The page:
Yet there are also very rich people in Oklahoma – who have gotten much richer since 1979. In fact, economic inequalities have sharply widened. The income of the top one percent of Oklahoma households grew by 7.7% from 1998 to 2007, while the income of the middle fifth stagnated and the income of the lowest fifth dropped by 7.5%.

Along with deep poverty and glaring inequalities, Oklahoma experiences widespread environmental problems – including water shortages and declining water quality and increases in serious air pollution. Not enough is being done to counter the threat of global warming by encouraging new, clean sources of energy such as wind and solar power. And public health problems such as cancer and respiratory disease occur at high rates. As in Bokoshe, poor people often suffer the most.

What is Government Doing?

Oklahoma government and politics are, so far, doing little to correct for poverty, environmental ills, or their combined adverse effects. In 2012, Oklahomans paid $992 per person less in total taxes than other Americans, and low taxes translate into low public spending. At the state level spending per person for public services (including education, health, welfare, public safety and law enforcement, and utilities) was well below the national average in 2007 and 2008. Resources devoted to public schools for kindergartners through twelfth-graders leave Oklahoma ranked 47th out of fifty U.S. states as of 2013.

Corporations play a commanding role in state politics, and labor unions are weak. Unions can fight to raise the standard of living of average citizens, but union enrollment in Oklahoma stands at just 7.5% of the labor force in 2012, according to the Bureau of Labor Statistics. Many other public advocacy groups and citizens groups are also outmatched.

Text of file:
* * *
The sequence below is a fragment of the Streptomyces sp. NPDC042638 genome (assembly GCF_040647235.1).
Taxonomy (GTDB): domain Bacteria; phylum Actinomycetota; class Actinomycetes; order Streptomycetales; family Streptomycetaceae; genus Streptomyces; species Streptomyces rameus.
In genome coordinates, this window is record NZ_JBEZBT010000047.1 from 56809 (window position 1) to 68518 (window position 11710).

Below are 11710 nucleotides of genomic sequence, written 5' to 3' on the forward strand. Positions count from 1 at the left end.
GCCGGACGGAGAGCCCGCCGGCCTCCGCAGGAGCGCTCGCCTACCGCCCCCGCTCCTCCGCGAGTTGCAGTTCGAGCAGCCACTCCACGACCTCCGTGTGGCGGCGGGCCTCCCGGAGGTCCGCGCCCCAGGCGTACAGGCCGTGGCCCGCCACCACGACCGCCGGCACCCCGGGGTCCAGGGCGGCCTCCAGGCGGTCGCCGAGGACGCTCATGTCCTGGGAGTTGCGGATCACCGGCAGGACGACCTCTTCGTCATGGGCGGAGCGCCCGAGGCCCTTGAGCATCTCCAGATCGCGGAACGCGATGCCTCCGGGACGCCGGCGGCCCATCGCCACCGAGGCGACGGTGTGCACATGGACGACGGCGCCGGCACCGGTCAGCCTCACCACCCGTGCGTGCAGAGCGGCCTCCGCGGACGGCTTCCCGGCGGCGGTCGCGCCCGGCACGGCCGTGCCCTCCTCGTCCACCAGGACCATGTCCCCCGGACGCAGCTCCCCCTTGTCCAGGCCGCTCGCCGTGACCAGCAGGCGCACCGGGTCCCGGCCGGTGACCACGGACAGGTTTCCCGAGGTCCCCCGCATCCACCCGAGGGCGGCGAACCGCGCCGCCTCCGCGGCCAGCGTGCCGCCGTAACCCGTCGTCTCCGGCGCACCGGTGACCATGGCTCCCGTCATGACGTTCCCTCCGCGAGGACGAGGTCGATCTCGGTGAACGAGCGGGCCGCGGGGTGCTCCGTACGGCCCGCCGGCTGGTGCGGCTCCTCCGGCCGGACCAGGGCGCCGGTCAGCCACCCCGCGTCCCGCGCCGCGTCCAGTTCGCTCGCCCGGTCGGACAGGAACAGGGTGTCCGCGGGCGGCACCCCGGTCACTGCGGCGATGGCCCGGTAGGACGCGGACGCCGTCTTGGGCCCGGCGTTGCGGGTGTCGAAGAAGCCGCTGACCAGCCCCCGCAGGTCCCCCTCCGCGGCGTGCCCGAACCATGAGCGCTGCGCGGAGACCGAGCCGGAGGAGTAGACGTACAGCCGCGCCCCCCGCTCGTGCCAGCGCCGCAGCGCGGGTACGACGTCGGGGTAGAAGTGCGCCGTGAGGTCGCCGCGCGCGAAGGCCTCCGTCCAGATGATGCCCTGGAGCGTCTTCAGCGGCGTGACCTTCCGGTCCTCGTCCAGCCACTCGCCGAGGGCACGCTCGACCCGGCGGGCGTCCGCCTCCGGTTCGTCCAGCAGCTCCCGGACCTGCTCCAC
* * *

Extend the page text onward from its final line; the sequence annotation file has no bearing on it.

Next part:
Steps Forward – And the Role Engaged Scholars Can Play

The harsh realities I have tallied are too often swept under the rug. An important step toward better public solutions lies in efforts to document and publicize the facts about poverty and environmental threats. Academic scholars and public interest organizations like the Oklahoma Policy Institute and the Oklahoma Sierra Club have important roles to play in doing such research and making the case for improvements. Fair and equitable environmental clean-up efforts are among the most important measures the state needs to take to help poor communities.

Scholars and advocates must speak up, because poor people facing environmental threats have little voice in the halls of power or local media. But purely scholarly reports are not enough. It is important to show not only with numbers but also with stories what is happening to residents in places like Bokoshe, drawing sharp contrasts between their situation and the comforts enjoyed by the very rich and powerful. Civically engaged experts can dramatize the links between winners and losers in existing power arrangements, and thus lay the basis for many groups to fight for policies that can better address the needs of all Oklahomans.